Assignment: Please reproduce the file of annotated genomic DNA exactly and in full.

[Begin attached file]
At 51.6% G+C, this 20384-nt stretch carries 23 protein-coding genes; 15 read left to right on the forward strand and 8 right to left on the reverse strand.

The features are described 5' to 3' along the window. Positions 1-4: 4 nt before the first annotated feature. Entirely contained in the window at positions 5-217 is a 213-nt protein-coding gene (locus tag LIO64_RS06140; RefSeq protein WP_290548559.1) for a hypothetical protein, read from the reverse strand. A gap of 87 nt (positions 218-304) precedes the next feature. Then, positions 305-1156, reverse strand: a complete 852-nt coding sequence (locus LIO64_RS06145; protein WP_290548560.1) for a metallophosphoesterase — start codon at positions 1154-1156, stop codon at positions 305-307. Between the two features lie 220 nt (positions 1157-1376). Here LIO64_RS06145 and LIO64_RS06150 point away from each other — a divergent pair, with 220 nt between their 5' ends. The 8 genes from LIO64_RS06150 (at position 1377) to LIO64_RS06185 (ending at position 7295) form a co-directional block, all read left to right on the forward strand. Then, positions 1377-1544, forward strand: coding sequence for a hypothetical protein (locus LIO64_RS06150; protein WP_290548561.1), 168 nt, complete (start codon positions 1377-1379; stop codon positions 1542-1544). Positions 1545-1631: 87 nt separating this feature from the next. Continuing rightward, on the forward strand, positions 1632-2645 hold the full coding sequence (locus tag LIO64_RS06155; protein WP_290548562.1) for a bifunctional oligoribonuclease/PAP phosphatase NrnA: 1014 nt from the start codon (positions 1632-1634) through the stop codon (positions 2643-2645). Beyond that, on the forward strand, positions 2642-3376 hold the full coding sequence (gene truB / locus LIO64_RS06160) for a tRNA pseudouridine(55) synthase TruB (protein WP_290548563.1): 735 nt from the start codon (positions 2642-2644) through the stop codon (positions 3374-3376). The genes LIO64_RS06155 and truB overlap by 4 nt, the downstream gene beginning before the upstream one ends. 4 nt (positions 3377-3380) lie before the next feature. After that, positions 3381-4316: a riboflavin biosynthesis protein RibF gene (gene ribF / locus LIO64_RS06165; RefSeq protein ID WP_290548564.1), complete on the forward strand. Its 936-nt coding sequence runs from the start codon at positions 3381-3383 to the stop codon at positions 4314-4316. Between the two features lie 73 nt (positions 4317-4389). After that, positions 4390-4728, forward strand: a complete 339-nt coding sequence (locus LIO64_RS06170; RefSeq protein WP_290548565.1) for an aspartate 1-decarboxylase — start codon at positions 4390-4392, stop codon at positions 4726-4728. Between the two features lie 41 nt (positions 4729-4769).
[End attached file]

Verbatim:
At 51.6% G+C, this 20384-nt stretch carries 23 protein-coding genes; 15 read left to right on the forward strand and 8 right to left on the reverse strand.

The features are described 5' to 3' along the window. Positions 1-4: 4 nt before the first annotated feature. Entirely contained in the window at positions 5-217 is a 213-nt protein-coding gene (locus tag LIO64_RS06140; RefSeq protein WP_290548559.1) for a hypothetical protein, read from the reverse strand. A gap of 87 nt (positions 218-304) precedes the next feature. Then, positions 305-1156, reverse strand: a complete 852-nt coding sequence (locus LIO64_RS06145; protein WP_290548560.1) for a metallophosphoesterase — start codon at positions 1154-1156, stop codon at positions 305-307. Between the two features lie 220 nt (positions 1157-1376). Here LIO64_RS06145 and LIO64_RS06150 point away from each other — a divergent pair, with 220 nt between their 5' ends. The 8 genes from LIO64_RS06150 (at position 1377) to LIO64_RS06185 (ending at position 7295) form a co-directional block, all read left to right on the forward strand. Then, positions 1377-1544, forward strand: coding sequence for a hypothetical protein (locus LIO64_RS06150; protein WP_290548561.1), 168 nt, complete (start codon positions 1377-1379; stop codon positions 1542-1544). Positions 1545-1631: 87 nt separating this feature from the next. Continuing rightward, on the forward strand, positions 1632-2645 hold the full coding sequence (locus tag LIO64_RS06155; protein WP_290548562.1) for a bifunctional oligoribonuclease/PAP phosphatase NrnA: 1014 nt from the start codon (positions 1632-1634) through the stop codon (positions 2643-2645). Beyond that, on the forward strand, positions 2642-3376 hold the full coding sequence (gene truB / locus LIO64_RS06160) for a tRNA pseudouridine(55) synthase TruB (protein WP_290548563.1): 735 nt from the start codon (positions 2642-2644) through the stop codon (positions 3374-3376). The genes LIO64_RS06155 and truB overlap by 4 nt, the downstream gene beginning before the upstream one ends. 4 nt (positions 3377-3380) lie before the next feature. After that, positions 3381-4316: a riboflavin biosynthesis protein RibF gene (gene ribF / locus LIO64_RS06165; RefSeq protein ID WP_290548564.1), complete on the forward strand. Its 936-nt coding sequence runs from the start codon at positions 3381-3383 to the stop codon at positions 4314-4316. Between the two features lie 73 nt (positions 4317-4389). After that, positions 4390-4728, forward strand: a complete 339-nt coding sequence (locus LIO64_RS06170; RefSeq protein WP_290548565.1) for an aspartate 1-decarboxylase — start codon at positions 4390-4392, stop codon at positions 4726-4728. Between the two features lie 41 nt (positions 4729-4769).